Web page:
American Experience (January 2018)
The little-known story of the Wall Street tycoon-turned-scientific benefactor who helped win WWII.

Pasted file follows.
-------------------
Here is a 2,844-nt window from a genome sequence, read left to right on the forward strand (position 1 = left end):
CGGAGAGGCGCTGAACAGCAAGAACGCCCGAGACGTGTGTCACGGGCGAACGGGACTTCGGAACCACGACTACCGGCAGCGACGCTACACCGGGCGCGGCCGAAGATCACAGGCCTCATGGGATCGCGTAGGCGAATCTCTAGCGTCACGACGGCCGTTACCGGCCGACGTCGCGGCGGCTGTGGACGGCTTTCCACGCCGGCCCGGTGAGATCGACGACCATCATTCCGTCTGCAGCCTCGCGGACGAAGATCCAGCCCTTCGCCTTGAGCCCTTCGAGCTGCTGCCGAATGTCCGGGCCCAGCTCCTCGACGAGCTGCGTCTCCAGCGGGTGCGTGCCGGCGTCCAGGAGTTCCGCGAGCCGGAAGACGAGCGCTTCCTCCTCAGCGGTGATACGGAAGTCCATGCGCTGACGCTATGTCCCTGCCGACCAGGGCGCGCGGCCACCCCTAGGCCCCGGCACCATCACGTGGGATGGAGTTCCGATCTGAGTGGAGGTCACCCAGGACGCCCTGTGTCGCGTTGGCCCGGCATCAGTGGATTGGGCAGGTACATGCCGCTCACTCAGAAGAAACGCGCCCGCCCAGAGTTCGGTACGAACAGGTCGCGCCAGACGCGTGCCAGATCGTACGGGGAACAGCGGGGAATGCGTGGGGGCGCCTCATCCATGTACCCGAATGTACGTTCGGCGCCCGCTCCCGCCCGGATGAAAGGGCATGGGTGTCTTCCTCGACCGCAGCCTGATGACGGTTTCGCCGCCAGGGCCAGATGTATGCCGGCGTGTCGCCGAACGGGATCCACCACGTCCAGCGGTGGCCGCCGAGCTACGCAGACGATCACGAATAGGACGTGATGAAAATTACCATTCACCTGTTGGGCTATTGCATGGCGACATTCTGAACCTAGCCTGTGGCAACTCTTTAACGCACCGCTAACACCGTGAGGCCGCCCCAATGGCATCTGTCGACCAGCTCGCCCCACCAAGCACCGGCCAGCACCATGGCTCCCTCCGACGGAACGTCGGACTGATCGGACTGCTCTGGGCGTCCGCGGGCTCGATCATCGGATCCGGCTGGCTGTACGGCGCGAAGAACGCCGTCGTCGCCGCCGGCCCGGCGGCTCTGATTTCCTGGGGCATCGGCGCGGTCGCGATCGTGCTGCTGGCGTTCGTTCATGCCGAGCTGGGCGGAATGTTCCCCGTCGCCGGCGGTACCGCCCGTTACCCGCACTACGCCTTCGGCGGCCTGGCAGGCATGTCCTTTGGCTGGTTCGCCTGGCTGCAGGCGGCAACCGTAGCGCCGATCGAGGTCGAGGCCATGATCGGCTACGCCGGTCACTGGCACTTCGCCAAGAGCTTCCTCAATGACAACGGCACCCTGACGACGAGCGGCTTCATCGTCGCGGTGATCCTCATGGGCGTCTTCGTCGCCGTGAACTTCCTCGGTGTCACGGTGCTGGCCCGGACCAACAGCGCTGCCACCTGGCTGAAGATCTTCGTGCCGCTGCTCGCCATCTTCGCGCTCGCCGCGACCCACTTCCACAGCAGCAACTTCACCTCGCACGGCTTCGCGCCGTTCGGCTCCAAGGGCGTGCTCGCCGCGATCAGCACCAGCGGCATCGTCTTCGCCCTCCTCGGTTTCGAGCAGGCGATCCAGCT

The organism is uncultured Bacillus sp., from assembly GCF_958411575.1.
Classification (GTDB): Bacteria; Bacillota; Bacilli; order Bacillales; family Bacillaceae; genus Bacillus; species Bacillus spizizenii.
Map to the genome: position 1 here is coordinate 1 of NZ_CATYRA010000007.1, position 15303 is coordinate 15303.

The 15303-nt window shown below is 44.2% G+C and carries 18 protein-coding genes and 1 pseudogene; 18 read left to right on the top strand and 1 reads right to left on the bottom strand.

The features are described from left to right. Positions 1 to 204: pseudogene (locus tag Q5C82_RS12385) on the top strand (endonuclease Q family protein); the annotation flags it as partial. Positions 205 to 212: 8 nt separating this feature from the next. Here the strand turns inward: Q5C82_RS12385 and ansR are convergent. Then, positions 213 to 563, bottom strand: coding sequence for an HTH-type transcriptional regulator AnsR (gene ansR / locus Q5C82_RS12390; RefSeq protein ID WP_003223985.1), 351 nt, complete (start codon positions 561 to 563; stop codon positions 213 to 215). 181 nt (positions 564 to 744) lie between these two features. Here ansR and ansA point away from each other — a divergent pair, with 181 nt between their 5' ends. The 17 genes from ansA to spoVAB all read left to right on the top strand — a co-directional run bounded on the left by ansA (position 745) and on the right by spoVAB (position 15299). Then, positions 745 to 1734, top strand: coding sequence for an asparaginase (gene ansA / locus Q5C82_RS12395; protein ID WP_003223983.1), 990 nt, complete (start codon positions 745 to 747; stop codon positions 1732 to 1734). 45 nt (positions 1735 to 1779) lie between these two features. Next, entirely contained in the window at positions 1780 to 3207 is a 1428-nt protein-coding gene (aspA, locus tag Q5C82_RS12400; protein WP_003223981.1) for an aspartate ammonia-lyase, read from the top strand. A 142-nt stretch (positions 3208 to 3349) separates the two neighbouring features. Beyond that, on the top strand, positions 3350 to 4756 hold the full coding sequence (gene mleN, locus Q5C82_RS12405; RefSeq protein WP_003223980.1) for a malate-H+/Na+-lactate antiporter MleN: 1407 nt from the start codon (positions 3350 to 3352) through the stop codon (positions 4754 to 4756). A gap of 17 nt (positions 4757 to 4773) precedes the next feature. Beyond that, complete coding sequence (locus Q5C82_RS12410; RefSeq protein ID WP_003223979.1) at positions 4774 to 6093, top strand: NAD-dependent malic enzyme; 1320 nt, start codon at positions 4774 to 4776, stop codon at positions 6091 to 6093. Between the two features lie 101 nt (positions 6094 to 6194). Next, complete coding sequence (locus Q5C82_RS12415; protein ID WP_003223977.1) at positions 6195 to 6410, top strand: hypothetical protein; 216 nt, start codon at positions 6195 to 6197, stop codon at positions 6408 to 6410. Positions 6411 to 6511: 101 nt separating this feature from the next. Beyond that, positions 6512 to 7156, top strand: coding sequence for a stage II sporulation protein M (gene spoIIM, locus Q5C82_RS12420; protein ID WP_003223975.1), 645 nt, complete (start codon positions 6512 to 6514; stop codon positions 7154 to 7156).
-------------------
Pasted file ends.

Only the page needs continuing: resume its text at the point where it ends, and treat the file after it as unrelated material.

Tuxedo Park, an unassuming village 40 miles north of New York City, served as the site of a cutting edge laboratory during the 1930s and ’40s, overseen by Alfred Loomis. After making his fortune on Wall Street, and cagily avoiding the crash of 1929, the wealthy gentleman scientist opened his mansion, known as Tower House, to pioneering thinkers in science and engineering from home and abroad, defying the isolationism of the time. As war erupted in Europe, and convinced that America inevitably would be drawn into the conflict, Loomis began developing game-changing technology to combat the Axis’ seemingly unstoppable war machine. Working in secret, Loomis and his team would perfect short wave radar technology in his Rad Lab, as revealed in Rapley’s informative, if conventional, biographical profile. While the dramatic introduction of atomic bomb in Hiroshima and Nagasaki would steal radar’s thunder – and the notoriously press-adverse Loomis was content to remain unheralded – the technology he developed was said to have won the war, while the atomic bomb merely ended it.